The Berkeley Center for Law, Business and the Economy (BCLBE) is the hub of Berkeley Law's research and teaching on the impact of law on business and the U.S. and global economies.
A Conversation With
Sean McKessy, chief of SEC Whistleblower Office
Sean McKessy is Chief of the Securities and Exchange Commission's Office of the Whistleblower which was created by the Dodd-Frank Act to administer the SEC's whistleblower program and to receive submissions of confidential information concerning securities frauds and other securities law violations. Under Mr. McKessy's leadership, the Office of the Whistleblower has seen submissions grow to more than 3,000 annually from whistleblowers in all 50 states plus 68 countries outside the US. Since the establishment of the whistleblower office in 2011, the SEC has awarded more than $50 million to 17 whistleblowers.
Venture Capital Speaker Series
General Speaker Series
Bubbles undermine financial laws at the moment when they are most needed - when markets boom, regulators and investors let down their guard, and financial storm clouds gather. Market booms not only encourage policymakers to deregulate or relax financial rules. They also push policymakers to stimulate markets through changing the enforcement and interpretation of legal rules and granting legal preferences to certain financial markets. Moreover, the dynamics of a bubble undermine the incentives of market participants to obey the law. In his new book, Law, Bubbles, and Financial Regulation (Routledge 2014), Professor Gerding examines the ways in which market booms and legal change interact to profoundly destabilize regulation. He offers proposals for designing resilient and adaptive regulatory institutions to make financial reform sustainable.
Randy Baron is one of the leading plaintiffs' attorneys with respect to M&A litigation. He will be speaking about the role and responsibilities of plaintiffs counsel and the recent surge in M&A litigation.
M&A Speaker Series
A Conversation With
Adrian Dollard, Qatalyst Partners
Monday, November 17, 2014
Boalt Hall, Booth Auditorium; 5:30-6:30pm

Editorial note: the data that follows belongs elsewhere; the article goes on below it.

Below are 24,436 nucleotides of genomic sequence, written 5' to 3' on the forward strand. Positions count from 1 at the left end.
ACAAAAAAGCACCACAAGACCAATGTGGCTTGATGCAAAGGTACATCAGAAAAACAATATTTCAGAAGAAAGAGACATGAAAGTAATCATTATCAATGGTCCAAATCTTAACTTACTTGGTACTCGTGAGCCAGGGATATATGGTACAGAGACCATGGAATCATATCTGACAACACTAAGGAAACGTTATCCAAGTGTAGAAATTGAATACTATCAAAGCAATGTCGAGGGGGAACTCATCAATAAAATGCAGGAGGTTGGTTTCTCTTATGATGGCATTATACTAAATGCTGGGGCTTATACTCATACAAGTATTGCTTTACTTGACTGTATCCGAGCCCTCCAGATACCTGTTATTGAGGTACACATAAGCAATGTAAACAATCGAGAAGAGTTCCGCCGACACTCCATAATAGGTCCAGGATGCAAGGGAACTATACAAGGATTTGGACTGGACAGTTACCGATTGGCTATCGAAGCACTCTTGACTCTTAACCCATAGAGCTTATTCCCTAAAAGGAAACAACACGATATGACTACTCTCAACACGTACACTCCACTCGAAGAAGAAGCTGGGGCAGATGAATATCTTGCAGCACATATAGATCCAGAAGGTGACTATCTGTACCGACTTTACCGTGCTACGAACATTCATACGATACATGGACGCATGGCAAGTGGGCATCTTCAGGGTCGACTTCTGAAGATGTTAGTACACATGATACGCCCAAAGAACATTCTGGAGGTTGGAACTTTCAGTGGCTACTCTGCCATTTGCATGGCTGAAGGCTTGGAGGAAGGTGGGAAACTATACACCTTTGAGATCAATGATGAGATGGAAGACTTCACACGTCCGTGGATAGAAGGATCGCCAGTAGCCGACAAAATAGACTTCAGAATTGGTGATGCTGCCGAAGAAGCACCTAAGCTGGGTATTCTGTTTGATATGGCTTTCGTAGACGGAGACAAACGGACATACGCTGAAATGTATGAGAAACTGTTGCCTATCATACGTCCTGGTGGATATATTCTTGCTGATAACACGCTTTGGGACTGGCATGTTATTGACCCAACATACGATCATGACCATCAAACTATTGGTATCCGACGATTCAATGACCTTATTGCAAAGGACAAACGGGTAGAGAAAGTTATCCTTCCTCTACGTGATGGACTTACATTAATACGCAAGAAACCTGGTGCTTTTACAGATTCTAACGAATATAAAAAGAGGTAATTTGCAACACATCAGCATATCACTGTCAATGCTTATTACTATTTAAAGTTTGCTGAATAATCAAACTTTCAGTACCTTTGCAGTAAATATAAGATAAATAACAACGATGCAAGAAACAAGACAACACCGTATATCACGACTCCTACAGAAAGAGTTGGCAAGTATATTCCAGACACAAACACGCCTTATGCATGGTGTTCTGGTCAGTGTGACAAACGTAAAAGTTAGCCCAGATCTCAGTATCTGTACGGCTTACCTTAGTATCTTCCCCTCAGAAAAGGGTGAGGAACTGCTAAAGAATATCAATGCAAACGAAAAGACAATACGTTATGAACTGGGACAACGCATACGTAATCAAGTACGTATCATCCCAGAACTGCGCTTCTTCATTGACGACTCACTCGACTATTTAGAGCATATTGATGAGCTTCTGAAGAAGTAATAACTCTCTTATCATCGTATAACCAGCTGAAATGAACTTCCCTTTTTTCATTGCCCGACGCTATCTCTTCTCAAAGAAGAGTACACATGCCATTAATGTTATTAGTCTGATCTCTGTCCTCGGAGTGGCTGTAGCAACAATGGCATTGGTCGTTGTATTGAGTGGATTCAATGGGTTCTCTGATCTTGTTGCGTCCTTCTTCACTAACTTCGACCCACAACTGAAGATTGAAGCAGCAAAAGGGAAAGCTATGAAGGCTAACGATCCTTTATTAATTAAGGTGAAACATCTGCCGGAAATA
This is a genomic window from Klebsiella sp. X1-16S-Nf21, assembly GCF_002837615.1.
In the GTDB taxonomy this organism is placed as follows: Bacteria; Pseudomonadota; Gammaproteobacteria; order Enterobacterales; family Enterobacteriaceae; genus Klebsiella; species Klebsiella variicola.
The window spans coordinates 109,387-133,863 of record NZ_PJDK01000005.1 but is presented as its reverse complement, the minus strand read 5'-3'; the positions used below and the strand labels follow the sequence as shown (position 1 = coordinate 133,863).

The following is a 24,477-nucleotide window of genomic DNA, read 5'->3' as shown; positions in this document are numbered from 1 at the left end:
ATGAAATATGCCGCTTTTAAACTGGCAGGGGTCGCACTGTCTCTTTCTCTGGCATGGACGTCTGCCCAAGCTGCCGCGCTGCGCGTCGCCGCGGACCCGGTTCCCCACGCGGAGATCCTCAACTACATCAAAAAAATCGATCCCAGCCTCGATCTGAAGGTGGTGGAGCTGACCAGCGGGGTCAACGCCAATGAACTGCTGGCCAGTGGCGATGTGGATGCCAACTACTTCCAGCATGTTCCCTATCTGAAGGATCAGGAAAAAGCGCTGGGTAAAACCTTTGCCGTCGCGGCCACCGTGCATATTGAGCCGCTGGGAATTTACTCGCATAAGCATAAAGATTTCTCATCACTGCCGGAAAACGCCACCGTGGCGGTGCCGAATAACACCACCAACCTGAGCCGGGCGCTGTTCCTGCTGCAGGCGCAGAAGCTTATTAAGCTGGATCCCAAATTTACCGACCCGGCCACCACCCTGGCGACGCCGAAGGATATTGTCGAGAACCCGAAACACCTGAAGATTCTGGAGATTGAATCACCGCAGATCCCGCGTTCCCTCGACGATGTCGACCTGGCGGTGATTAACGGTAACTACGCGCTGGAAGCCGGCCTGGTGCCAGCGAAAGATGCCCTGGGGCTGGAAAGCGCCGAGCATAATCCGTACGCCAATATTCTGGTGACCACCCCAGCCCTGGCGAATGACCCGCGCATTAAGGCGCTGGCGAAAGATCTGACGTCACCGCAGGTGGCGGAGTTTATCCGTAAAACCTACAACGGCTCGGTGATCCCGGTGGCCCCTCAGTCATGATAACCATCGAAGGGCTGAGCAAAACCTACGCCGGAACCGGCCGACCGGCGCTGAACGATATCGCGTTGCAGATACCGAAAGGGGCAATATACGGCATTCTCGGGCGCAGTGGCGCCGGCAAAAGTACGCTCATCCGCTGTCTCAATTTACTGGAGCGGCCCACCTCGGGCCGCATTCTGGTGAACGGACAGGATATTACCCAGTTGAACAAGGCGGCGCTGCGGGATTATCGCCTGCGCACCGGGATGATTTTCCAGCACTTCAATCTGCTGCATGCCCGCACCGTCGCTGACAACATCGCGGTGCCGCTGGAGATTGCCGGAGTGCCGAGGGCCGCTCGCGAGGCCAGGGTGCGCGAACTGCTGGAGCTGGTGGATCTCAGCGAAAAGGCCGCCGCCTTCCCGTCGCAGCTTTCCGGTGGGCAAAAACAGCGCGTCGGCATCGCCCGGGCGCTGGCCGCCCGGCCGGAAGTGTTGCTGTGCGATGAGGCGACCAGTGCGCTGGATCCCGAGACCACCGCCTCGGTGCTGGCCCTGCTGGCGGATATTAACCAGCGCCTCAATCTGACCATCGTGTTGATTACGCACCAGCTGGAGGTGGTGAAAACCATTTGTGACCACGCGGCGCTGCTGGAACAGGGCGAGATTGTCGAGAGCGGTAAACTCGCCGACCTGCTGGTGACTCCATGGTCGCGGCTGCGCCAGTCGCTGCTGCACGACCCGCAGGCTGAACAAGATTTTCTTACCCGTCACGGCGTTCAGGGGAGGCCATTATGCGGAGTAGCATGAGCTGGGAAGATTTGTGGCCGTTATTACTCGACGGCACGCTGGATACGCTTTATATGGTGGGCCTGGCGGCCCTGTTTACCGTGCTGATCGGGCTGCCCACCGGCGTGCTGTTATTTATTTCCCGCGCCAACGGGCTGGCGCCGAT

Adrian Dollard will be speaking about the role of investment banks in mergers and acquisitions transactions as well as his own experiences as both a lawyer and one of the founding partners at Qatalyst Partners, one of the leading investment banks in the technology space.
Berkeley Law Certificate Programs for the International Lawyer
Certificate in American Law,
Jan 5-9, 2015
Certificate in Intellectual Property Law,
Jan 12-16, 2015
UC Berkeley; 9-4 pm
Registration Recommended Before Nov 4, 2015
Do you work with foreign-trained lawyers who yearn for high-level understanding of the U.S. legal system, how U.S. courts and regulatory agencies analyze the law, and emerging trends in U.S. business law? Do you seek an in-depth program for lawyers new to U.S. Intellectual Property law which enables them to get an in-depth survey of patent, trademark and copyright law? Berkeley Law's International & Executive Education programs are one-week Certificate courses aimed at the foreign-trained commercial lawyer who does not have the time for an LL.M. Attendees of IELE programs include in-house counsel, law firm attorneys, and government officials from around the world.
Recent Post on The Network: Business at Berkeley Law
Long-term Investors Raise Concerns over JOBS Act Market Effects
By Myriam Denis, J.D. Candidate 2016
The following media is now available:
Smart Course Planning: What to Take in Business Law and Why
The October 2014 update is now available.